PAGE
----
My boy has become a young man.
The transformation began so gradually that I didn’t notice it until a few weeks ago. But when he recently entered his teens, I could no longer deny that he was exiting childhood.
Connor now has a faint moustache! A husky voice. A sturdy frame. Increasingly, he moves with the confidence of a man, not the insecurity of a boy.
His journey to young adulthood has been quite a ride – for both of us.
You see, Connor and I have had a special relationship since he was 2. That’s when his mom walked out on us.
I was uneasy about being a dad again when he was born. (I was 41 and had a daughter in college.) Two years after his arrival, I certainly wasn’t ready to be a single dad. With primary custody.
“Oh, God,” I thought when the reality of the road ahead became clear.
I had a demanding job as a newspaper reporter. How would I have the time, energy and know-how to be the main parent? And how would Connor turn out?
Thankfully, just fine. No, much better than that.
We’ve learned together
Connor and I have both made plenty of mistakes. We’ve hurled harsh, hurtful words at each other. We’ve cried. We’ve sought counseling individually and together.
But, most importantly, we’ve stayed together. We’ve persevered.
One of our favorite activities is taking trips. Two years ago, I bought a travel trailer — and a pickup to pull it — and we’ve gone to the Grand Canyon, Colorado and New Mexico. There, we stopped at the International UFO Museum and Research Center in Roswell. Connor’s idea. Very cool. This summer, we’re headed to Yellowstone.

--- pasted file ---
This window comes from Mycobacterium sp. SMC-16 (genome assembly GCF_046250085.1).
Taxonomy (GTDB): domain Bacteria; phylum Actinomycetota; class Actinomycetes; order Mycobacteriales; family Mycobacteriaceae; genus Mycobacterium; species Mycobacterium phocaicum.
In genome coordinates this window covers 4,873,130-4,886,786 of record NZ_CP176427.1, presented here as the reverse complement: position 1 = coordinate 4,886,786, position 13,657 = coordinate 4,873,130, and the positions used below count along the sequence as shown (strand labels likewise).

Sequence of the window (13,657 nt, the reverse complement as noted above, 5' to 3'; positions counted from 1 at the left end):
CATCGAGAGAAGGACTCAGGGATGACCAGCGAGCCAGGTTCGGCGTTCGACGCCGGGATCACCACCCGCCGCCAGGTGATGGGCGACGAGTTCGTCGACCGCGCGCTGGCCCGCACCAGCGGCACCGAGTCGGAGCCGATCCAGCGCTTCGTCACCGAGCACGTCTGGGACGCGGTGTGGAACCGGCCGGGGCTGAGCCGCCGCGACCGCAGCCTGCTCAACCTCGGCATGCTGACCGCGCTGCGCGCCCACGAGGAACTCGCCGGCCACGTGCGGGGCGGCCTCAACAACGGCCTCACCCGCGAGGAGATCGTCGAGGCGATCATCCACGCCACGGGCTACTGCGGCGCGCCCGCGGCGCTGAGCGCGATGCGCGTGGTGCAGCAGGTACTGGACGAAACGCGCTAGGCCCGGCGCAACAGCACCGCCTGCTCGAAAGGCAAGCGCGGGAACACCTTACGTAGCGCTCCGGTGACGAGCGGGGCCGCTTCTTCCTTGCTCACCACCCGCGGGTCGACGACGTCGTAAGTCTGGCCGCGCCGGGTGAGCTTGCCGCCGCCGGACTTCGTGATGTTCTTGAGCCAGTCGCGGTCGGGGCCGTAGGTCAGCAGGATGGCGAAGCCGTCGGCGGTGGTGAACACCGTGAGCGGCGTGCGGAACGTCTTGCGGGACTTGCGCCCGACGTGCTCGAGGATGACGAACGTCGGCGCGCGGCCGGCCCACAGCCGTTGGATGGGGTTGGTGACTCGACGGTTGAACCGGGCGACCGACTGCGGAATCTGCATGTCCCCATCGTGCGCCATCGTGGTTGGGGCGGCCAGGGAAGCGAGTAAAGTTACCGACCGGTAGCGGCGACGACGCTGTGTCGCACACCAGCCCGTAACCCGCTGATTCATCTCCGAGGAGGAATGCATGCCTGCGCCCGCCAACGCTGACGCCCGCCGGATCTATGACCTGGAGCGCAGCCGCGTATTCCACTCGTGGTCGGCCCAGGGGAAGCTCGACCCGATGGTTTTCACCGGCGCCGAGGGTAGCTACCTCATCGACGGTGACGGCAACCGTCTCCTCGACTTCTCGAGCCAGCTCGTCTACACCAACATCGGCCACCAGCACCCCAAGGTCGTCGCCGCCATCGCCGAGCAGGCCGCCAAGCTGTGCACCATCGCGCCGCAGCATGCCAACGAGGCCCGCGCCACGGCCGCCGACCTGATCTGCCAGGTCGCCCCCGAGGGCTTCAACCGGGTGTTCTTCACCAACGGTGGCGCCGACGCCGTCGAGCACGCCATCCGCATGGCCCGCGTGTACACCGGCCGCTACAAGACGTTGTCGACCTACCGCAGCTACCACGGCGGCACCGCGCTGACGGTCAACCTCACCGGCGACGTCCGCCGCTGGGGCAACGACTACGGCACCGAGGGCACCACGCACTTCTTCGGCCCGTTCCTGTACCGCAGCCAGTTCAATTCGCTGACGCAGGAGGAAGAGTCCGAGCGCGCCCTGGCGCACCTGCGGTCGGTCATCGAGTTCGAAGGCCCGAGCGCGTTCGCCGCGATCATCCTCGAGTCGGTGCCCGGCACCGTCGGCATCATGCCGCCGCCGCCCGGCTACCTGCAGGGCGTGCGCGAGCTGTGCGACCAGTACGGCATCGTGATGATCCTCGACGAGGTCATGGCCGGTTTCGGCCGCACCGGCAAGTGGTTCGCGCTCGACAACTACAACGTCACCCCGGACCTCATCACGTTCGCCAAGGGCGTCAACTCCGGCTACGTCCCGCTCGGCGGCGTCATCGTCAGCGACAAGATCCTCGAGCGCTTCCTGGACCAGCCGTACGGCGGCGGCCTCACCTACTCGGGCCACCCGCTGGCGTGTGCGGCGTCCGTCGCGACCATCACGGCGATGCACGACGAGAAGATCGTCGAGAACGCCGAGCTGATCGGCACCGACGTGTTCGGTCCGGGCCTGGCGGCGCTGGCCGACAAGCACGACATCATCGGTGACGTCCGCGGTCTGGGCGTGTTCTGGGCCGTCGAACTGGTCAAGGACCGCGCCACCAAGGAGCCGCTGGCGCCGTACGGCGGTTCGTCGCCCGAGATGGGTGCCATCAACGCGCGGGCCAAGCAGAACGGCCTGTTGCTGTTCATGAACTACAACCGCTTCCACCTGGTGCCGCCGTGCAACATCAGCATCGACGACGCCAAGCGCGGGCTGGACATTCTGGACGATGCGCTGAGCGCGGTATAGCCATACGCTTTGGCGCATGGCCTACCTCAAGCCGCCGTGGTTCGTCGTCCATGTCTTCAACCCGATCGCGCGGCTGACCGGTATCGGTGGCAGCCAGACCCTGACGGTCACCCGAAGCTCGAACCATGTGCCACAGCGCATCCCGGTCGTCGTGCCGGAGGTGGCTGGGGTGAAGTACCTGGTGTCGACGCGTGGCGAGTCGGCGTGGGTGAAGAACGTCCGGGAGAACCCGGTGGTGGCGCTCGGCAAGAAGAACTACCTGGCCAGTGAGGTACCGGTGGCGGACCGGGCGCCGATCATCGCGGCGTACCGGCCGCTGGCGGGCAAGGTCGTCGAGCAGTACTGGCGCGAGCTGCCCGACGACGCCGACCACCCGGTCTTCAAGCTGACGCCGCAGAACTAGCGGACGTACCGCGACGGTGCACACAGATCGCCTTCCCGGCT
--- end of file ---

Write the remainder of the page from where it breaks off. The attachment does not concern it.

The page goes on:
We can’t wait.
Connor’s latest interest is acting. Acting! When I was his age, I would have died of stage fright in front of an audience. Not Connor. He’s excelled at school plays and now takes lessons at a private academy.
We go to a lot of movies. Thankfully, Connor’s cinematic tastes have matured from Transformers to more serious fare — most recently, Argo.
“Awesome movie,” Connor said afterward.
“Absolutely,” I replied.
We’ll make it just fine
Connor doesn’t mind giving me advice on almost any subject. For instance, he’s told me several times he doesn’t want me to remarry while he’s at home. I should listen to him.
I tried marrying again when Connor was 6. It was a disaster – lasted less than three years. I married, in part, to get parenting help. Bad idea.
Connor’s mother, by contrast, has never remarried. I’m pleased to say she’s has remained a steady – if limited — presence in his life. She and I get along better than ever, and Connor sees her every week.
Still, divorce sucks. I regret that Connor hasn’t grown up in a home with a mom and dad.
But I can’t imagine having more fond memories of him than I do now. Even the bad times – and we’ve had plenty – now don’t seem so bad.
So Connor’s a teenager? It’s hard to believe.
And I’m a single dad? That used to be hard to believe — but no longer.
Thanks to my special boy — I mean, young man – single fatherhood has been a joy, not a burden.